Initially marketed as a vehicle for its male lead, Peter Sarsgaard as the aging playboy David Goldman, Lone Scherfig's "An Education" has emerged instead as a showcase for its women. Set in the first stirrings of social ferment of early 1960s London and its suburbs, this fine ensemble film centers on a bright young woman's detour from her path to Oxford University when she accepts a ride in the rain from a charming sleaze with secrets. As Jenny, 24-year-old Carey Mulligan is generating Oscar buzz for her witty, nuanced performance as a 16-year-old sampling possible and widely divergent futures. As Jenny's comrade-side kick in the clandestine adventures of their bad-boy boyfriends, Rosamund Pike as Helen strikes just the right balance between an older, worldlier and eventually tackier woman who fusses with Jenny's hair and wardrobe now but would be implausible as an appropriate friend later. As the haughty head-mistress whose few short appearances embody distilled and blindered authority, the versatile Emma Thompson is as perfect here as she was in her recent cameo as "sexual legend" in another recent British import depicting roughly the same period, "Pirate Radio." As Jenny's mother, Cara Seymour is well-intended and a little swept-away by the times and her daughter's slick suitor, but -- crucially -- never depicted as foolish. (One can say the same for Alfred Molina as Jenny's dad and for Jenny's young aspiring boyfriend, who may be a tad bumbling but knows when to make his exit gracefully.)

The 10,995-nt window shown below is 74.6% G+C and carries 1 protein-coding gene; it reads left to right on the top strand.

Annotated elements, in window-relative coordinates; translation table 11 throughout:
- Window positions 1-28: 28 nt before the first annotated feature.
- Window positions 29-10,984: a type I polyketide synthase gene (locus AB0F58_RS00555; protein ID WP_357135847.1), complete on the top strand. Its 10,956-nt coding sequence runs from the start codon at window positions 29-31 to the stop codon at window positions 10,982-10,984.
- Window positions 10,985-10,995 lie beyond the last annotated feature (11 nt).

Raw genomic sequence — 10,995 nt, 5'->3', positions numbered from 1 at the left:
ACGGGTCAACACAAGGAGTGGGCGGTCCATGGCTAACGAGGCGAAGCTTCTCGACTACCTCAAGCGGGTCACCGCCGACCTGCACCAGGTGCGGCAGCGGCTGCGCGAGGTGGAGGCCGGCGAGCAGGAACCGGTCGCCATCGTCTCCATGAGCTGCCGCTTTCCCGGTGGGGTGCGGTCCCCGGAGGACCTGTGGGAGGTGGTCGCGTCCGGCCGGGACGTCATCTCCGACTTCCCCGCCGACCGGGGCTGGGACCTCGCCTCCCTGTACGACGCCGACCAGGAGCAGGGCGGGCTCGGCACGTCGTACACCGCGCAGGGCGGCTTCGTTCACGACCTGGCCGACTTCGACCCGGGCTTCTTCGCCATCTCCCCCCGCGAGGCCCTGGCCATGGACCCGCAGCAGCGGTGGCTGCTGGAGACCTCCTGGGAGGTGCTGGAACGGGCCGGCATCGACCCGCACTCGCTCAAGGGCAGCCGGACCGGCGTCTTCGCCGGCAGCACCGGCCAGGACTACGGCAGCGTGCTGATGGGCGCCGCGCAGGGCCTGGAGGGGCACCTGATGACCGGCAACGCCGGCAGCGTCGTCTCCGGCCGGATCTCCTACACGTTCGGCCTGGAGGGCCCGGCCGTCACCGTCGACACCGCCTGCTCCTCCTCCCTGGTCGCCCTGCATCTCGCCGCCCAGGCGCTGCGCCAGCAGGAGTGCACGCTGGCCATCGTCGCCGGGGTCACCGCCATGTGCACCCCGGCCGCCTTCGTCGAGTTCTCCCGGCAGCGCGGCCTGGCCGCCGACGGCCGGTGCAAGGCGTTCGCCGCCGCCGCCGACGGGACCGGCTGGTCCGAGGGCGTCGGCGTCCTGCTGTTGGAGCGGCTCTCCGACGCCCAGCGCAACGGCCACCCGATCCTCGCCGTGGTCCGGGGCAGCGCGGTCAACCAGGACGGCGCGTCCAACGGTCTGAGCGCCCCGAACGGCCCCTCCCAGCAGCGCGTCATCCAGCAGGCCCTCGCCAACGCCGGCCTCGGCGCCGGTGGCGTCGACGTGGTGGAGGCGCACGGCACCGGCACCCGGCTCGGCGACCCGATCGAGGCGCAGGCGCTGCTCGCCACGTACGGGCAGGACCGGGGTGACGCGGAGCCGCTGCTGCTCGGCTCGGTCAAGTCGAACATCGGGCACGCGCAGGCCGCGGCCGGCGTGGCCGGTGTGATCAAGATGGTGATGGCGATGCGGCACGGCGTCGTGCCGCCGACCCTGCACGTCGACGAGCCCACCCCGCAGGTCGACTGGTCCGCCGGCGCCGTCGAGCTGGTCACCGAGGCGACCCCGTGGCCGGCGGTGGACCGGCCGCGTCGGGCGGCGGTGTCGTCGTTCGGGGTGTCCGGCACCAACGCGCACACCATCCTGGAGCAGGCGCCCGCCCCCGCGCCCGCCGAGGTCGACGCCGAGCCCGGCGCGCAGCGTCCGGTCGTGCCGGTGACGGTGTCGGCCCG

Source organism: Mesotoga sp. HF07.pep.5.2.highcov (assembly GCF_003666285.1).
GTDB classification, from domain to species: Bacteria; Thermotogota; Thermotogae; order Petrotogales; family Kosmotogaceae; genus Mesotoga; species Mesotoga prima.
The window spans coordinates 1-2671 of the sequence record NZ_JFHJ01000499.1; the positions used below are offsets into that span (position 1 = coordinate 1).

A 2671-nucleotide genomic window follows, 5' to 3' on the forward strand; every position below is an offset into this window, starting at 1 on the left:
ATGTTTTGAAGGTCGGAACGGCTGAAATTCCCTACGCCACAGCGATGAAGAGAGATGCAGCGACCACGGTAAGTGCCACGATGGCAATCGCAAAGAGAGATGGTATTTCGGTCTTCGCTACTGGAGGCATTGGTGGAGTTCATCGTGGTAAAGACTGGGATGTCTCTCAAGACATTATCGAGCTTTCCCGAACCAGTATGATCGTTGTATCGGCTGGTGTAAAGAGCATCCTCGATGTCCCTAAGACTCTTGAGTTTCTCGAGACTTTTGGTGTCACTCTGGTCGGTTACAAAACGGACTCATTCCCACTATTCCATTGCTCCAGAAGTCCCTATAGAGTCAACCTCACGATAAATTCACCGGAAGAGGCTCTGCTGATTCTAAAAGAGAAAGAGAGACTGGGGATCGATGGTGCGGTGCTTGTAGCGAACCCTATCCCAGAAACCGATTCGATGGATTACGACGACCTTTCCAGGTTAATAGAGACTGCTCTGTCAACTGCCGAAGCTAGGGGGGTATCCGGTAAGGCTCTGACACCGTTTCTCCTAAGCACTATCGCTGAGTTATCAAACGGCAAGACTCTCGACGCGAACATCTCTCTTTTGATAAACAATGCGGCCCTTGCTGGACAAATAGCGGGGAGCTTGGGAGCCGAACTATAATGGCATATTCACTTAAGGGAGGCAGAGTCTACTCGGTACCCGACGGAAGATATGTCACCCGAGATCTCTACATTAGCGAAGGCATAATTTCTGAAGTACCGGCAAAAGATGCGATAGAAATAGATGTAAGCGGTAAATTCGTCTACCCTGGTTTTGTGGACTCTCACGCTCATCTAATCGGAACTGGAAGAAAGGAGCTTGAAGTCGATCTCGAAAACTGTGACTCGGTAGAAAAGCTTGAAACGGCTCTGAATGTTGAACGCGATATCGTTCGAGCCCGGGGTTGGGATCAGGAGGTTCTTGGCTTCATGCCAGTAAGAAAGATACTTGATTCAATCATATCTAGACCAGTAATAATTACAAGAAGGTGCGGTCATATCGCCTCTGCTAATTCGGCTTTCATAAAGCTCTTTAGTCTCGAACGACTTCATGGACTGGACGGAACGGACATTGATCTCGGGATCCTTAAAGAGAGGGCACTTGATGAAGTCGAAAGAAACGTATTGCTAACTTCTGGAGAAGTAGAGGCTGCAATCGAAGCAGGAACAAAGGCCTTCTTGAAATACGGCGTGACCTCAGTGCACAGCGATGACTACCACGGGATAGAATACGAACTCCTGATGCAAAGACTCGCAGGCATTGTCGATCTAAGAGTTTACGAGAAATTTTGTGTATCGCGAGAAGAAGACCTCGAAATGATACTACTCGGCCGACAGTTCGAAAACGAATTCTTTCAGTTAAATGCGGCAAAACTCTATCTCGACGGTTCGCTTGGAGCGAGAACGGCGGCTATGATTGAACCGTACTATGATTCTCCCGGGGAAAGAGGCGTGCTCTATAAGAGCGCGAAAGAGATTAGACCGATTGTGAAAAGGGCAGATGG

Then there is Miss Stubbs. As the plain teacher whose literary lessons about Mr. Rochester of "Jane Eyre" should warn us and Jenny too of what's coming, Olivia Williams just won the Invisible Woman Award from the national Women Film Critics Circle, given for the performance by a woman most ignored by critics. On the WFCC's annual awards show, broadcast live from WBAI Pacifica in New York City on December 9th (with a patch-in from WAER 88.3 FM here in Syracuse by yours truly), Chicago film critic Jan Huttner called Williams' performance as Miss Stubbs "the heart and conscience of the film." Huttner wondered how come so many male reviewers felt blind-sided by the "sudden" change of tone in the movie's third act, since Miss Stubbs' telegraphs the outcome from virtually the first scene -- certainly well before David's partner in crime Danny (Dominic Cooper) rolls his eyes to Helen at David's fabrications.